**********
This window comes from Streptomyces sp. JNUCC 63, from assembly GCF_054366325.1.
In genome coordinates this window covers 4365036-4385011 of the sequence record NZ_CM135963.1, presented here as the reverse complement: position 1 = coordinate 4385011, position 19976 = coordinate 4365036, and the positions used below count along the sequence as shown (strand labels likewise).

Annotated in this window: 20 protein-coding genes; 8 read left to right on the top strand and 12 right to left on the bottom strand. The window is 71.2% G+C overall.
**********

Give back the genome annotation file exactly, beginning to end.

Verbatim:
This window comes from Streptomyces sp. JNUCC 63, from assembly GCF_054366325.1.
In genome coordinates this window covers 4365036-4385011 of the sequence record NZ_CM135963.1, presented here as the reverse complement: position 1 = coordinate 4385011, position 19976 = coordinate 4365036, and the positions used below count along the sequence as shown (strand labels likewise).

Annotated in this window: 20 protein-coding genes; 8 read left to right on the top strand and 12 right to left on the bottom strand. The window is 71.2% G+C overall.